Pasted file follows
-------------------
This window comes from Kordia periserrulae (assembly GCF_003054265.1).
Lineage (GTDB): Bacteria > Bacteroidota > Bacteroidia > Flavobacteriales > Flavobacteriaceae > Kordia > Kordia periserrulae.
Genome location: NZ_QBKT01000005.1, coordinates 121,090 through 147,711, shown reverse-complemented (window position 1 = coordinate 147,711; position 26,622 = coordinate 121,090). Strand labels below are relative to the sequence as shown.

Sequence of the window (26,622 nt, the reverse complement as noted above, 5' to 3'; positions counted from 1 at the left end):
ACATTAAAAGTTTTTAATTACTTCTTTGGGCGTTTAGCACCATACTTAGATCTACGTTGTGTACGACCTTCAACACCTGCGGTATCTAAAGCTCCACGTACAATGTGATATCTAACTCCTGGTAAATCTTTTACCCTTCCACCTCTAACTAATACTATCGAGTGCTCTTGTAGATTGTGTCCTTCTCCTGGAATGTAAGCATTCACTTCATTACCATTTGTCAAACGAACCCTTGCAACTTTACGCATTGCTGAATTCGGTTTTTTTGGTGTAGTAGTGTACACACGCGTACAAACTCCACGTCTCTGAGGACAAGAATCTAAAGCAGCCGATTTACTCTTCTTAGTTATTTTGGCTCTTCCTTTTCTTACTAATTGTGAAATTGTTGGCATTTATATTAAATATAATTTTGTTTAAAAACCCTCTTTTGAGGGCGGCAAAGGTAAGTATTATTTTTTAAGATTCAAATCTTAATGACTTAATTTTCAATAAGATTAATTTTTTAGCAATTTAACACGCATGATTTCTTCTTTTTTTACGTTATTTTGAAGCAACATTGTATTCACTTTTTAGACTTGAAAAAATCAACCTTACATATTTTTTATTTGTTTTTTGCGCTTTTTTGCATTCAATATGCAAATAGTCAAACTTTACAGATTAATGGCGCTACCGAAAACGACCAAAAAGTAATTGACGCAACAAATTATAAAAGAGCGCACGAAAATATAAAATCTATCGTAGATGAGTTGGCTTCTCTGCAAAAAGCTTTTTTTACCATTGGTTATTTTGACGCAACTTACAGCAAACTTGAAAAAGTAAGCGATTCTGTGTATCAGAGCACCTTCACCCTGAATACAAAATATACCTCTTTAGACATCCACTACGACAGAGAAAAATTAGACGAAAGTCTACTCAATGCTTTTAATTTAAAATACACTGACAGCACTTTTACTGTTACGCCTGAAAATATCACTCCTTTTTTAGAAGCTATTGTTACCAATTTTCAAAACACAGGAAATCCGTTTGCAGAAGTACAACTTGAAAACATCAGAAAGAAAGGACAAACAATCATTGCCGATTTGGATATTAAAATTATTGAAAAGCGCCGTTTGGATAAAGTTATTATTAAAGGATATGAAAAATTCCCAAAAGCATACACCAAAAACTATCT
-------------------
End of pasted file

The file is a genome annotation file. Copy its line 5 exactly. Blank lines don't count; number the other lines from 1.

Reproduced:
ACATTAAAAGTTTTTAATTACTTCTTTGGGCGTTTAGCACCATACTTAGATCTACGTTGTGTACGACCTTCAACACCTGCGGTATCTAAAGCTCCACGTACAATGTGATATCTAACTCCTGGTAAATCTTTTACCCTTCCACCTCTAACTAATACTATCGAGTGCTCTTGTAGATTGTGTCCTTCTCCTGGAATGTAAGCATTCACTTCATTACCATTTGTCAAACGAACCCTTGCAACTTTACGCATTGCTGAATTCGGTTTTTTTGGTGTAGTAGTGTACACACGCGTACAAACTCCACGTCTCTGAGGACAAGAATCTAAAGCAGCCGATTTACTCTTCTTAGTTATTTTGGCTCTTCCTTTTCTTACTAATTGTGAAATTGTTGGCATTTATATTAAATATAATTTTGTTTAAAAACCCTCTTTTGAGGGCGGCAAAGGTAAGTATTATTTTTTAAGATTCAAATCTTAATGACTTAATTTTCAATAAGATTAATTTTTTAGCAATTTAACACGCATGATTTCTTCTTTTTTTACGTTATTTTGAAGCAACATTGTATTCACTTTTTAGACTTGAAAAAATCAACCTTACATATTTTTTATTTGTTTTTTGCGCTTTTTTGCATTCAATATGCAAATAGTCAAACTTTACAGATTAATGGCGCTACCGAAAACGACCAAAAAGTAATTGACGCAACAAATTATAAAAGAGCGCACGAAAATATAAAATCTATCGTAGATGAGTTGGCTTCTCTGCAAAAAGCTTTTTTTACCATTGGTTATTTTGACGCAACTTACAGCAAACTTGAAAAAGTAAGCGATTCTGTGTATCAGAGCACCTTCACCCTGAATACAAAATATACCTCTTTAGACATCCACTACGACAGAGAAAAATTAGACGAAAGTCTACTCAATGCTTTTAATTTAAAATACACTGACAGCACTTTTACTGTTACGCCTGAAAATATCACTCCTTTTTTAGAAGCTATTGTTACCAATTTTCAAAACACAGGAAATCCGTTTGCAGAAGTACAACTTGAAAACATCAGAAAGAAAGGACAAACAATCATTGCCGATTTGGATATTAAAATTATTGAAAAGCGCCGTTTGGATAAAGTTATTATTAAAGGATATGAAAAATTCCCAAAAGCATACACCAAAAACTATCT